The beginning of the Reformation is typically seen as October 31, 1517 when Martin Luther posted his ninety-five theses. This began a "break-off" from the Catholic Church. However, when Martin Luther posted the theses, he did not originally want to break off from the church; he simply had 95 items he wanted to discuss for change in the Church. Hence it was called "The Reformation," not "The Separation," even though a separation would more accurately describe what eventually occurred.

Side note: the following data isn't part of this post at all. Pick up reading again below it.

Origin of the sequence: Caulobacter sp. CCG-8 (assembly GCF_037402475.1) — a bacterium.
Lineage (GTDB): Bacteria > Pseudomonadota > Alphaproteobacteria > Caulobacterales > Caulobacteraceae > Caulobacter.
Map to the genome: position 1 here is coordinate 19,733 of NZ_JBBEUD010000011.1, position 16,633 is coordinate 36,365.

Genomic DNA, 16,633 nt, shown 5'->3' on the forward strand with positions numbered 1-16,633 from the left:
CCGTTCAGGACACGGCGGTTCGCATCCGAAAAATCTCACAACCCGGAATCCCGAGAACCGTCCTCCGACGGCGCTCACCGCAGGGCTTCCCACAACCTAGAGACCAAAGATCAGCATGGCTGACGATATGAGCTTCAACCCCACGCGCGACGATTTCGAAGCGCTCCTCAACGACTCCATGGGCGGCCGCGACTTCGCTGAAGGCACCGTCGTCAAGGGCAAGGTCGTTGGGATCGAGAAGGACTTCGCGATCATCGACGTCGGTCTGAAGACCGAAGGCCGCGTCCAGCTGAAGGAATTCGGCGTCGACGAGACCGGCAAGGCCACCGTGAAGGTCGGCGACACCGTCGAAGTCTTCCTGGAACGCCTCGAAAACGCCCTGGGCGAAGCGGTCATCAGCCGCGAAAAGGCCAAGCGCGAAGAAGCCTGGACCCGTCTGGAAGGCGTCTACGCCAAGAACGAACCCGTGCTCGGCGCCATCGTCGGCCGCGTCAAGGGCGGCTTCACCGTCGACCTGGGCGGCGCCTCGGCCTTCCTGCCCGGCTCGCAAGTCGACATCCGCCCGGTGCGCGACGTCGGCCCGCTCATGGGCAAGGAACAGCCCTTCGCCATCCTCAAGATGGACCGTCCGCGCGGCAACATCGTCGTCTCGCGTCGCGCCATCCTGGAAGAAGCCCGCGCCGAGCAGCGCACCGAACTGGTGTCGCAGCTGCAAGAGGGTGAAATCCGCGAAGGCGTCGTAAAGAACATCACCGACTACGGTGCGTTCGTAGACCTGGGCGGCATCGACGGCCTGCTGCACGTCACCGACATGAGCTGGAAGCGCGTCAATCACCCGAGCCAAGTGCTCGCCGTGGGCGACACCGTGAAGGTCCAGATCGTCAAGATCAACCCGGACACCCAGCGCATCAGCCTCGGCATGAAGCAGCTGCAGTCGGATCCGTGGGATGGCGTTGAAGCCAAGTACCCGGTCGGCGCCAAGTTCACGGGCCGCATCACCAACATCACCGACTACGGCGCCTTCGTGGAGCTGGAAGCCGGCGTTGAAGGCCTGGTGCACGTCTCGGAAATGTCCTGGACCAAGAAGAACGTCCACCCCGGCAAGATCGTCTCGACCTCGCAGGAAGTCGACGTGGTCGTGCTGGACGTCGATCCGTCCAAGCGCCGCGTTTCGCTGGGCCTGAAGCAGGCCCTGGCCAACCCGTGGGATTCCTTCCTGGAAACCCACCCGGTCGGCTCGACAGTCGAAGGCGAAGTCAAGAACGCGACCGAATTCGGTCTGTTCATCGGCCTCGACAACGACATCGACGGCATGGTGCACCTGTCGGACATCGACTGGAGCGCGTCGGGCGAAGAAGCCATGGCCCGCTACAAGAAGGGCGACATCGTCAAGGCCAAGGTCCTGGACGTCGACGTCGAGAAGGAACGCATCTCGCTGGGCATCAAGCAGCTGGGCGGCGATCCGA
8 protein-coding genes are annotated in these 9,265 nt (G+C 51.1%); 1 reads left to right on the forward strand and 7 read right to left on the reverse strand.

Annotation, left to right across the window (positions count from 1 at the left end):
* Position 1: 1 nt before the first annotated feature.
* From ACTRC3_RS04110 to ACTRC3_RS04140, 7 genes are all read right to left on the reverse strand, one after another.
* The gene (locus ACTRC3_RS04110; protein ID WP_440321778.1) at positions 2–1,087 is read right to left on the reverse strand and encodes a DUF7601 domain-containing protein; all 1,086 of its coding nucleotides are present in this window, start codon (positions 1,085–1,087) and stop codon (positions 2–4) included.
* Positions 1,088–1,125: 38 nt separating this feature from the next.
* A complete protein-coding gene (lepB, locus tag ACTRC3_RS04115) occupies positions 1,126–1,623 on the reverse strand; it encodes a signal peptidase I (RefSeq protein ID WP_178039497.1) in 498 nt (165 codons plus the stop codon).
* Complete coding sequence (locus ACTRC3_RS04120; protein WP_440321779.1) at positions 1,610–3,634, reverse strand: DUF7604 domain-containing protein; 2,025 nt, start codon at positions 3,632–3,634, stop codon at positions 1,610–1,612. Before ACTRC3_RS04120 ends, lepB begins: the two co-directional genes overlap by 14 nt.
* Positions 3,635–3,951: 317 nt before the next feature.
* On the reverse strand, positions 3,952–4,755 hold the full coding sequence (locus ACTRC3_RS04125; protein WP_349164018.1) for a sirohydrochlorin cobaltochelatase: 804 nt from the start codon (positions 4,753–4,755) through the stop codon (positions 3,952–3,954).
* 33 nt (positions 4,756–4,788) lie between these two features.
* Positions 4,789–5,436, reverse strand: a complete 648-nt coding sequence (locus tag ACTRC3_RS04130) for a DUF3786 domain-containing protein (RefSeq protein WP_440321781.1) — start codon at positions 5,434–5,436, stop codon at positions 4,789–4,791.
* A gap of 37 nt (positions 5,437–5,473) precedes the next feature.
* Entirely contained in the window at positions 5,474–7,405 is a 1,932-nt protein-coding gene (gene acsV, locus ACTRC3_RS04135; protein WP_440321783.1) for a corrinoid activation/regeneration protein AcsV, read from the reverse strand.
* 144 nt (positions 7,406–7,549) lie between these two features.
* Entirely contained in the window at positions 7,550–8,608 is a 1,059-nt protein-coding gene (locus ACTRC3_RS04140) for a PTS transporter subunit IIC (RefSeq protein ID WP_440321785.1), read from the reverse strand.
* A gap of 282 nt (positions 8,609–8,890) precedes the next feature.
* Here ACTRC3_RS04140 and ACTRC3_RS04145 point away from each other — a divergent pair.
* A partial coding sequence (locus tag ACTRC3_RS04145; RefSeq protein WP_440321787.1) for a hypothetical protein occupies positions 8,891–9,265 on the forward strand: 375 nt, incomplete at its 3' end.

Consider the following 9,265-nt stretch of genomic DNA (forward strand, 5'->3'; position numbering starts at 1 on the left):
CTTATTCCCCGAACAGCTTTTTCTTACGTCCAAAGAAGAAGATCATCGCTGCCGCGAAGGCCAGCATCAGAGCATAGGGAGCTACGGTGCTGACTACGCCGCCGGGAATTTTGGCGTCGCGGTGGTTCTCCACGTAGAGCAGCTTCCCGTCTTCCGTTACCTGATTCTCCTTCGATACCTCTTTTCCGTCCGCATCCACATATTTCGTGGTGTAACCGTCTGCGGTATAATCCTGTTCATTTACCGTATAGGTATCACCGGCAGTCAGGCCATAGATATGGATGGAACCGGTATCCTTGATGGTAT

This resistance to the Catholic Church led to the formation of other denominations besides Lutheranism, which was developed by the followers of Martin Luther. The Reformation is considered to be historically important because it changed the course of history for the religious world. Instead of one Christian church for the whole world, there is now a division of many denominations. This parting of the ways has led to inquisitions and wars, prejudice and hatred. It has also led to greater faith for many by the distribution of the Bible and the preaching of personal salvation all over the world. Even though Christianity is divided in the pews, denominations often come together to work for the good of a humane cause.